Aug 11, 2023
Patent Shows Asus' Cable
Asus has previously shown off a prototype GPU without any visible power connectors, with power being delivered through the motherboard instead. It's also announced they were actually going into
Asus has previously shown off a prototype GPU without any visible power connectors, with power being delivered through the motherboard instead. It's also announced they were actually going into production this year. That's a big deal, as even on the cleanest builds it can be tough to hide the GPU's bulky cables. There have also been issues recently with the Nvidia's GPU adapters, with people being hesitant to bend them too much or else their GPU might immolate. Asus' answer is to just remove the cables all together, and now a patent for the design has been revealed that sheds new light on this novel power connector for GPUs.
New diagrams show the new connector on both the motherboard and GPU that's required for this to work. They are detailed in a patent uncovered by the Twitter account @Momomo_us, via Techspot. Both motherboard and GPU will feature two connectors, with the usual PCIe x16 slot and a second connector to the side of it. The user will connect the GPU's power cables to the back of the motherboard, which will then feed that power through the board and into the GPU. According to the spec, it's rated to handle 600W, which is the maximum amount of power possible for the new 12VHPWR connector. However, one of the illustrations also notes that limit can be raised to 900W if needed, which is double the TDP of the current RTX 4090.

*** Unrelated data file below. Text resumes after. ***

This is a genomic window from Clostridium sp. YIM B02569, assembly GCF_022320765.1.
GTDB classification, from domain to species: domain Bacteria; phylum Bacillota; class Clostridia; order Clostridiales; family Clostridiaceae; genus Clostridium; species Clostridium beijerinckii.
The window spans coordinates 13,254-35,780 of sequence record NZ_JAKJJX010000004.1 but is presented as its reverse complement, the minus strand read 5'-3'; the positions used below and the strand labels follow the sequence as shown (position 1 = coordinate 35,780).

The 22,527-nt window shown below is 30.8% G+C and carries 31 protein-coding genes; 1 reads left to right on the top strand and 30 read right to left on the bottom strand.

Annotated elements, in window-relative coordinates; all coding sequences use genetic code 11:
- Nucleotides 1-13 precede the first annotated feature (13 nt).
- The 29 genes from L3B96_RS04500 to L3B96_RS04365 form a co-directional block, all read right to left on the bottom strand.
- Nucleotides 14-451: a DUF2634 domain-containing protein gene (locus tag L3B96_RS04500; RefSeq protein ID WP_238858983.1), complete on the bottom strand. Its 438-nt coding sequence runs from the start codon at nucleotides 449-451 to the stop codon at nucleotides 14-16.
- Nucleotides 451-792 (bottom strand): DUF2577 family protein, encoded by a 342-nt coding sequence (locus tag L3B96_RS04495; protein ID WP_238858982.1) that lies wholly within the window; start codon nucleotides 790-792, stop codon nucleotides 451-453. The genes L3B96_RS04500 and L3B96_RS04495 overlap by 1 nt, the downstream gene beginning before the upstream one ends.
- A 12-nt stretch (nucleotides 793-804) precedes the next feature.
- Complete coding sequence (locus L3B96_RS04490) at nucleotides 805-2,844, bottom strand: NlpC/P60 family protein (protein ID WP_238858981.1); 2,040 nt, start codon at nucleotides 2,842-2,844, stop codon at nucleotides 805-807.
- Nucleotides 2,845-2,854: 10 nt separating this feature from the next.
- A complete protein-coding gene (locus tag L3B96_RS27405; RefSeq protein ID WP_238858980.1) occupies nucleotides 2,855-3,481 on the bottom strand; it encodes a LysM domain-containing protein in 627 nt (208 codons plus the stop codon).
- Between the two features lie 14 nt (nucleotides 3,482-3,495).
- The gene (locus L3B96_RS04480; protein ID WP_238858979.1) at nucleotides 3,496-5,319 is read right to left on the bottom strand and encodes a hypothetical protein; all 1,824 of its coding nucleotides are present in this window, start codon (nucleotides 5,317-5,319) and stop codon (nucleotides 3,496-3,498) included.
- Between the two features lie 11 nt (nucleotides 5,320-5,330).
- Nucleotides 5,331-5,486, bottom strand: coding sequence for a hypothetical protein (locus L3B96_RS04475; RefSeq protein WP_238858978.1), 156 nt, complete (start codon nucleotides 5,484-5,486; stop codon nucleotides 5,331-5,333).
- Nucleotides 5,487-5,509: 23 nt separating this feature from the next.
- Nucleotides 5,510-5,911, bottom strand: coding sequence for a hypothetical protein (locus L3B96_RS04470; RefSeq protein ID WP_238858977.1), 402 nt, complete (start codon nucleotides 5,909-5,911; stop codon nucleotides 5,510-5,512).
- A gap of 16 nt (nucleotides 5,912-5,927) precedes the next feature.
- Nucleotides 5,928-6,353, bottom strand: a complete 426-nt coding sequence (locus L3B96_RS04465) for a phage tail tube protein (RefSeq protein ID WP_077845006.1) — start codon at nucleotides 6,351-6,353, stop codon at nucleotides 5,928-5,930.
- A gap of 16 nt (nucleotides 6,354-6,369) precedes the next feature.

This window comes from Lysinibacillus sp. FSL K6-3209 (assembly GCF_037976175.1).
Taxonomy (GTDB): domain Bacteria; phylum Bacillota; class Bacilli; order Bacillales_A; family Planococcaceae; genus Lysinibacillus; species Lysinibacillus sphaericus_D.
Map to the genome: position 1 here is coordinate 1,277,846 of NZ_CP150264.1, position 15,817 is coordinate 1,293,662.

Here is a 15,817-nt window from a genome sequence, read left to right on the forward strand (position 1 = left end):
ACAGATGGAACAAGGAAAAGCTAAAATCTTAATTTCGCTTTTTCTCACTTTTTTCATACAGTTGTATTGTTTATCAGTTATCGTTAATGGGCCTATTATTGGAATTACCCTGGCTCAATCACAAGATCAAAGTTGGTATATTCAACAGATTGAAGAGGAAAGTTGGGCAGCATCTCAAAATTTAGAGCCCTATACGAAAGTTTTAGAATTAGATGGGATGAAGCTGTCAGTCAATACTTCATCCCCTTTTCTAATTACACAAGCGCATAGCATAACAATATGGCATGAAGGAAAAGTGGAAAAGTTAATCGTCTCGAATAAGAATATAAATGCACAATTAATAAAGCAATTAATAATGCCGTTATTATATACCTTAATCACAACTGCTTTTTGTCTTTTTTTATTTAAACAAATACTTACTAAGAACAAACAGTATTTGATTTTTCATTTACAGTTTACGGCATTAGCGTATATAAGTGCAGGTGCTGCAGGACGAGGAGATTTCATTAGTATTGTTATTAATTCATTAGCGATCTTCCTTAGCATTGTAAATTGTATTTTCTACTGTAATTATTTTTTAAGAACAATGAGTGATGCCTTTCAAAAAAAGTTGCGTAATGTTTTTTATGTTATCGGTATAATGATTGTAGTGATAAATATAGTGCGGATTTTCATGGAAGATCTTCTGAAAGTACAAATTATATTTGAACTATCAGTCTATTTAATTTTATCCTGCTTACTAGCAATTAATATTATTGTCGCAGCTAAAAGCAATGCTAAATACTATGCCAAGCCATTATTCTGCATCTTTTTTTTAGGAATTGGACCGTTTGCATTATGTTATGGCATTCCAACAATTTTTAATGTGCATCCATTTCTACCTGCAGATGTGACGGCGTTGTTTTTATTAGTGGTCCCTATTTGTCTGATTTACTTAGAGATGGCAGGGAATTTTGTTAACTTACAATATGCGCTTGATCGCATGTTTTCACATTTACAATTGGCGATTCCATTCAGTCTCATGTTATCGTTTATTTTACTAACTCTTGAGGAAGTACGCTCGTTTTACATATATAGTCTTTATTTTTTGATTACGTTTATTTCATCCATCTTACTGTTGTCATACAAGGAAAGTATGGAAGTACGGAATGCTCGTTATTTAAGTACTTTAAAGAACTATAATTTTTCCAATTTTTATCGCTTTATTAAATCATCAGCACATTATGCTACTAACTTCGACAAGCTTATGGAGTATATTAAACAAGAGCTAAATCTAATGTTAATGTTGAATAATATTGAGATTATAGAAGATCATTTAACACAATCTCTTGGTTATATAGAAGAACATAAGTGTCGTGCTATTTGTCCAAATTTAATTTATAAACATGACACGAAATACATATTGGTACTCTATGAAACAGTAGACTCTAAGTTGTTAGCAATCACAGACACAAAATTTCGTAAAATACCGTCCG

According to the diagrams, the new connector on the motherboard is called HPCE, which currently exists in the server word as a High-Power Card Edge connector. Asus says the reason for its creation for GPUs was the future need to deliver more than 600W in a compact form factor. It says its design satisfies these goals, and the corresponding interface on the GPU is simply called GC-HPWR Gold Finger.
What's interesting is it says that 600W is the minimum for the design, which is far beyond existing cards' requirements. However, an overclocked RTX 4090 can suck down a little over 500W right now, so clearly more power will be needed if this trend of super-GPUs continues into the future with next-generation cards.
When Asus first debuted this technology at Computex this year, it was using an RTX 4070. The company then stated it would put the card into production this year along with a compatible motherboard in order to gauge the reaction from gamers. That outcome would dictate whether or not it would add the feature to more GPUs, including the one that everyone wants; the RTX 4090.
For now, we're still waiting to see if this card and motherboard combo will show up at retail soon, and how much more expensive they'll be compared to the standard versions. The price could make the concept DOA, but if other GPU and motherboard manufacturers like MSI and Gigabyte jump onboard, it could also become an actual industry standard. That level of adoption would certainly pave the way for supercharged "cable free" GPUs in the future. It would also be satisfying to just "click" your GPU into place and not have to fuss with any power cables as well.